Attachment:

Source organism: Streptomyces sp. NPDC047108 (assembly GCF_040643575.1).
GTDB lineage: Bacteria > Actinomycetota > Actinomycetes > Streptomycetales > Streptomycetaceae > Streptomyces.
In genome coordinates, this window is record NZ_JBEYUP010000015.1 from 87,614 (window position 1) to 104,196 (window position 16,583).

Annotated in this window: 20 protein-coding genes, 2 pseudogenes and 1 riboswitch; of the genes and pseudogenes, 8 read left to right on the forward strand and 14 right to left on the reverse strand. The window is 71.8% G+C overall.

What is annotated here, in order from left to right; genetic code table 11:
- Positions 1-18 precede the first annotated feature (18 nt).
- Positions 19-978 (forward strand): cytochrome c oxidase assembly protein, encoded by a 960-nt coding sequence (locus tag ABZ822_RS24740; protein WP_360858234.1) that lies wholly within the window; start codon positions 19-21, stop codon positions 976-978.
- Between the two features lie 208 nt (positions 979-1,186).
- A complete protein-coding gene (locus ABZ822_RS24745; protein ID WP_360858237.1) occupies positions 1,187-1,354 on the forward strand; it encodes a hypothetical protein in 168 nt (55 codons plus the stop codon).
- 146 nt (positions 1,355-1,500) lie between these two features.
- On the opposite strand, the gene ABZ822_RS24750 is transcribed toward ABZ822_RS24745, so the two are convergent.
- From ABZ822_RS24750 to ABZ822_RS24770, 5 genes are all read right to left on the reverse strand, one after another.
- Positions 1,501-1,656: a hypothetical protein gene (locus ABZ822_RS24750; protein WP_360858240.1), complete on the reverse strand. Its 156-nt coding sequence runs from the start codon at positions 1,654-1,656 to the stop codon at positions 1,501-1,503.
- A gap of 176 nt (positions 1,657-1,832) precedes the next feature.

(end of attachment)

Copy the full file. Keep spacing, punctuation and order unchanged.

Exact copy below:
Source organism: Streptomyces sp. NPDC047108 (assembly GCF_040643575.1).
GTDB lineage: Bacteria > Actinomycetota > Actinomycetes > Streptomycetales > Streptomycetaceae > Streptomyces.
In genome coordinates, this window is record NZ_JBEYUP010000015.1 from 87,614 (window position 1) to 104,196 (window position 16,583).

Annotated in this window: 20 protein-coding genes, 2 pseudogenes and 1 riboswitch; of the genes and pseudogenes, 8 read left to right on the forward strand and 14 right to left on the reverse strand. The window is 71.8% G+C overall.

What is annotated here, in order from left to right; genetic code table 11:
- Positions 1-18 precede the first annotated feature (18 nt).
- Positions 19-978 (forward strand): cytochrome c oxidase assembly protein, encoded by a 960-nt coding sequence (locus tag ABZ822_RS24740; protein WP_360858234.1) that lies wholly within the window; start codon positions 19-21, stop codon positions 976-978.
- Between the two features lie 208 nt (positions 979-1,186).
- A complete protein-coding gene (locus ABZ822_RS24745; protein ID WP_360858237.1) occupies positions 1,187-1,354 on the forward strand; it encodes a hypothetical protein in 168 nt (55 codons plus the stop codon).
- 146 nt (positions 1,355-1,500) lie between these two features.
- On the opposite strand, the gene ABZ822_RS24750 is transcribed toward ABZ822_RS24745, so the two are convergent.
- From ABZ822_RS24750 to ABZ822_RS24770, 5 genes are all read right to left on the reverse strand, one after another.
- Positions 1,501-1,656: a hypothetical protein gene (locus ABZ822_RS24750; protein WP_360858240.1), complete on the reverse strand. Its 156-nt coding sequence runs from the start codon at positions 1,654-1,656 to the stop codon at positions 1,501-1,503.
- A gap of 176 nt (positions 1,657-1,832) precedes the next feature.